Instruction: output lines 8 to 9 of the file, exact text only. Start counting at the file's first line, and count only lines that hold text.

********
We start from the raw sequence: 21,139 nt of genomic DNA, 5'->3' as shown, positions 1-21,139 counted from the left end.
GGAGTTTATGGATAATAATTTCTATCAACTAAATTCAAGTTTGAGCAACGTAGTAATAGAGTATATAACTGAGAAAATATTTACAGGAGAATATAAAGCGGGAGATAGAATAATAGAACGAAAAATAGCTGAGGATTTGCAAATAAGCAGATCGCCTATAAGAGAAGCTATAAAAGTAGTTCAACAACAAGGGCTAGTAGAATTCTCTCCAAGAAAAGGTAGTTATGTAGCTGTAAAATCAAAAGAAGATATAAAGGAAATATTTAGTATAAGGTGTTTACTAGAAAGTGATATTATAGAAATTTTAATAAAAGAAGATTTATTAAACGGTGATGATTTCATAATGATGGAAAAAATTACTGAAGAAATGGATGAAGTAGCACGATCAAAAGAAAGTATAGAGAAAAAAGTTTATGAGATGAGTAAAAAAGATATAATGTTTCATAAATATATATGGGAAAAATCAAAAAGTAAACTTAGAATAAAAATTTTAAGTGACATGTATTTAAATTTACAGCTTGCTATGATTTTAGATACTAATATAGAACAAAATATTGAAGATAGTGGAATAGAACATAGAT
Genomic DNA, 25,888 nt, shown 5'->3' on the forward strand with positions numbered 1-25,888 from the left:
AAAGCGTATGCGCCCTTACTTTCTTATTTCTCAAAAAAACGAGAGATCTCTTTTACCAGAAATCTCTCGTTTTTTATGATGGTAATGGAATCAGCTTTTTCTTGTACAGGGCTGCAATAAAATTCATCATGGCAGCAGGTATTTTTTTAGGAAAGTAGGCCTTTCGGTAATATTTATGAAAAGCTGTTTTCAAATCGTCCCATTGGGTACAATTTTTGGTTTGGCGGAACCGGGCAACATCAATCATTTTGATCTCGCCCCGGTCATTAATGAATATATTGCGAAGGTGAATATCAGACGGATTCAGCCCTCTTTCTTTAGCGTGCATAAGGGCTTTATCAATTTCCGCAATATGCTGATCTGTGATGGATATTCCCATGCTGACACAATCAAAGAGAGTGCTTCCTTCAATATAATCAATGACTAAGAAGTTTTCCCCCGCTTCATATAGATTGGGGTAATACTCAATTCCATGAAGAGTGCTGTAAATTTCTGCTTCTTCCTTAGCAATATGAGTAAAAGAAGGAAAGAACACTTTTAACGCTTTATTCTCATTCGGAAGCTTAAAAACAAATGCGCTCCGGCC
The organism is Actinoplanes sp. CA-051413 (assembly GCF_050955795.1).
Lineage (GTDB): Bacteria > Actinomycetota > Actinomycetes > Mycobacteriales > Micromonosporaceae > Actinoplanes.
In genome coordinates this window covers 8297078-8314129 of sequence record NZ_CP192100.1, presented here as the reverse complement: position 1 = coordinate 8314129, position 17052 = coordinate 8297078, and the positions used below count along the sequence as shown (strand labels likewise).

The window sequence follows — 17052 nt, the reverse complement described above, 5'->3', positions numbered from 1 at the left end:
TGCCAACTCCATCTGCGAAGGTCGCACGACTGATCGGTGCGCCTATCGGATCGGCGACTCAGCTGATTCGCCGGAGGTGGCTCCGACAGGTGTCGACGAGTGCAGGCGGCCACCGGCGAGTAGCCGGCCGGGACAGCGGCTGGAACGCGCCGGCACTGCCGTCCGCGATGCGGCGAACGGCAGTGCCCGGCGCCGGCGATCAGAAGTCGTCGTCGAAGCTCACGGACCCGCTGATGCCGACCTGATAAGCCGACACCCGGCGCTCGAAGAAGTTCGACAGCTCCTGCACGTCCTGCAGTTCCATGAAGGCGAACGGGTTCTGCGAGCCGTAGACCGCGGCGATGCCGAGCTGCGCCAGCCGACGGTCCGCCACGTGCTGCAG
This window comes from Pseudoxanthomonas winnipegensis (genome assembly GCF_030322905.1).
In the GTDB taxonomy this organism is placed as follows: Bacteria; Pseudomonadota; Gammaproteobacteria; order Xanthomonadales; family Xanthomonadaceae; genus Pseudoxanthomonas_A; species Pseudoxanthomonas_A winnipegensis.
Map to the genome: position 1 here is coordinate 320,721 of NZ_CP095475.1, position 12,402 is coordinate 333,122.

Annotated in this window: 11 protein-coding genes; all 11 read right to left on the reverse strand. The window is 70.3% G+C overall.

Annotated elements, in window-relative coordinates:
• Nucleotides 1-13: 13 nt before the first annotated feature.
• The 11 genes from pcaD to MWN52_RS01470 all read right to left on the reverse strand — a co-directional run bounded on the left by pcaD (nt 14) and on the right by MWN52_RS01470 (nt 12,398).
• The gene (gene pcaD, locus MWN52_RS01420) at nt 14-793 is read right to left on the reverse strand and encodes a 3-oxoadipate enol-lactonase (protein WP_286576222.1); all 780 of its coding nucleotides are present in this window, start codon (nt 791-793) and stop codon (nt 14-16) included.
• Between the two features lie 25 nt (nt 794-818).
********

The window sequence follows — 17052 nt, the reverse complement described above, 5'->3', positions numbered from 1 at the left end:
TGCCAACTCCATCTGCGAAGGTCGCACGACTGATCGGTGCGCCTATCGGATCGGCGACTCAGCTGATTCGCCGGAGGTGGCTCCGACAGGTGTCGACGAGTGCAGGCGGCCACCGGCGAGTAGCCGGCCGGGACAGCGGCTGGAACGCGCCGGCACTGCCGTCCGCGATGCGGCGAACGGCAGTGCCCGGCGCCGGCGATCAGAAGTCGTCGTCGAAGCTCACGGACCCGCTGATGCCGACCTGATAAGCCGACACCCGGCGCTCGAAGAAGTTCGACAGCTCCTGCACGTCCTGCAGTTCCATGAAGGCGAACGGGTTCTGCGAGCCGTAGACCGCGGCGATGCCGAGCTGCGCCAGCCGACGGTCCGCCACGTGCTGCAG